VIENNA (Reuters) - Many countries have taken concrete steps to improve safety at nuclear power plants to help prevent extreme natural hazards such as earthquakes from causing another Fukushima-style disaster, the chairman of an expert meeting said on Friday.
Speaking after a four-day conference at the Vienna headquarters of the United Nations’ atomic agency, Antonio Godoy, an Argentinean seismic expert, said the 2011 Fukushima disaster in Japan had prompted real change in the industry.
“Physical upgrades have been implemented in a number of nuclear installations worldwide,” he told a news conference. “Many member states took immediate action to remedy, to enhance safety.”
However, environmental group Greenpeace, which opposes nuclear energy on safety grounds, dismissed the upbeat assessment.
“It is painting a situation which doesn’t exist,” Jan Beranek, head of Greenpeace’s nuclear campaign, told Reuters by phone.
“The U.S., Japan and Europe have not made virtually any physical changes at the power plants so far,” he said.
The September 4-7 meeting of 120 participants from 35 countries was called to explore the lessons learnt from last year’s reactor crisis in Japan, the first time a combination of extreme external hazards caused a nuclear plant accident.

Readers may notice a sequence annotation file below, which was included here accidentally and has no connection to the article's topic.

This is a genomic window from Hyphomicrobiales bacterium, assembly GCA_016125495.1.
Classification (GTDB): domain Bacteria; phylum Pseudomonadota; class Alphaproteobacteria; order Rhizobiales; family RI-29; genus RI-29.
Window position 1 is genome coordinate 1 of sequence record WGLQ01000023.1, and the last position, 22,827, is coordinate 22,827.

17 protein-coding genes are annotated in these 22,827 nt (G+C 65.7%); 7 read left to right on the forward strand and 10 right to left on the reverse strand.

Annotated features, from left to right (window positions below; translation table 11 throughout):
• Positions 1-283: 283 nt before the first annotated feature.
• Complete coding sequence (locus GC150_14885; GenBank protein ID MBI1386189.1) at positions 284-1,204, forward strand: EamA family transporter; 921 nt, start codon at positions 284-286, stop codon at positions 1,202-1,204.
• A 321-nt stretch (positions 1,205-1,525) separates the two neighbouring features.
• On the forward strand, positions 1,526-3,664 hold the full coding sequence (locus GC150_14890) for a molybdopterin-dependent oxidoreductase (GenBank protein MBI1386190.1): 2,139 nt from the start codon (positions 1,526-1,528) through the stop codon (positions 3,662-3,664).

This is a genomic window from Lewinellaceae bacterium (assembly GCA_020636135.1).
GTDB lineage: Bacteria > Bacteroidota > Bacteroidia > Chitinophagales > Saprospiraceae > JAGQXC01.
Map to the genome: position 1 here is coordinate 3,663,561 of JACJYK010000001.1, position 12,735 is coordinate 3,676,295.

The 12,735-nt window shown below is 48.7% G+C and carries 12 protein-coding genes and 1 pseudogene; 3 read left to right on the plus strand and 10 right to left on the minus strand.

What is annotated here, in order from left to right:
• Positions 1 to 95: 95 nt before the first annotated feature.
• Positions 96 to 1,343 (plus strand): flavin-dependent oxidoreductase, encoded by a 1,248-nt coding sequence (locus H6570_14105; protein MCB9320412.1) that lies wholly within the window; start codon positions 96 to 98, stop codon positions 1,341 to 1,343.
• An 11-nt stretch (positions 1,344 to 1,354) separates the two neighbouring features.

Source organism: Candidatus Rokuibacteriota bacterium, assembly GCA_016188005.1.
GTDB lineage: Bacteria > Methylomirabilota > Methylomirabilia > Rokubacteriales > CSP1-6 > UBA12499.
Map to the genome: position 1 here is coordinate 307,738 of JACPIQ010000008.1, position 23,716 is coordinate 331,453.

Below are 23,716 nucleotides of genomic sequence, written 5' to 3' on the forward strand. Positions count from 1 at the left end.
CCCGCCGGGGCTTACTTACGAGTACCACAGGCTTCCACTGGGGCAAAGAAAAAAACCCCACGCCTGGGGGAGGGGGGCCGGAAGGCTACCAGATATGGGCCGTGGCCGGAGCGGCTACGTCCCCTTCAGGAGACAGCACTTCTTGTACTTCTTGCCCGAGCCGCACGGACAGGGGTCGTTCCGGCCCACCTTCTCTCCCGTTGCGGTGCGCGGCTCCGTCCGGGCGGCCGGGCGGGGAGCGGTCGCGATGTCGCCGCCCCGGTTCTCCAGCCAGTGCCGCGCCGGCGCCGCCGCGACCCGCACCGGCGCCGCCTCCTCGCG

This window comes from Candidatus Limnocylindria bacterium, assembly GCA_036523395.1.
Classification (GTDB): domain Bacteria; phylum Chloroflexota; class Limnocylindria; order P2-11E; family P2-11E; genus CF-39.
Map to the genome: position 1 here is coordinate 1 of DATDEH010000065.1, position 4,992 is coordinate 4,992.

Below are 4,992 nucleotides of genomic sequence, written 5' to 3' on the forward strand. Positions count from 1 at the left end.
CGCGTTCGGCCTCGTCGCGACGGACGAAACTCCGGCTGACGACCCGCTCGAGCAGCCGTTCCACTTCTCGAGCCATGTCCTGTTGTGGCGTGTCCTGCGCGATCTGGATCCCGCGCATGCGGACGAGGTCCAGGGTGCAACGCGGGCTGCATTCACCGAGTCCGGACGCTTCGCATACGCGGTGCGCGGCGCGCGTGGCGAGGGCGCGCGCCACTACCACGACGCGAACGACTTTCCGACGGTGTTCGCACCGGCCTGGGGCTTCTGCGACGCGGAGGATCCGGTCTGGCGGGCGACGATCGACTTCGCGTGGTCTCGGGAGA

A summary of the talks said there was a need to ensure that the “siting and design of nuclear plants should include sufficient protection against complex combinations of extreme external events.”
Meltdowns at the Fukushima nuclear plant after the March 2011 earthquake and tsunami sent radiation spewing over large areas, forcing more than 160,0000 people to flee. In the following months, all of Japan’s remaining reactors were shut for safety checks. Two reactors resumed operation in July.
The worst such accident since the 1986 Chernobyl reactor explosion, Fukushima also cast a question mark over the future of nuclear energy elsewhere in the world. In Europe, Germany, Switzerland and Belgium decided to move away from nuclear power to increase their reliance on renewable energy.
The U.N. International Atomic Energy Agency (IAEA) has said it believes, however, that global use of nuclear energy could increase by as much as 100 percent by 2030 on the back of growth in Asia, including in China and India.
A Japanese government-appointed inquiry suggested in July that safety steps taken at other reactors in Japan may not be enough to cope with a big, complex catastrophe caused by both human error and natural causes in a “disaster-prone nation”.
Godoy did not single out any countries but said more than ten had reported “significant progress” during the Vienna meeting, including enhancements at plants to better protect them against extreme natural events.
“In many plants, upgrades to systems, to structures and components are being done,” he said.
Editing by Andrew Osborn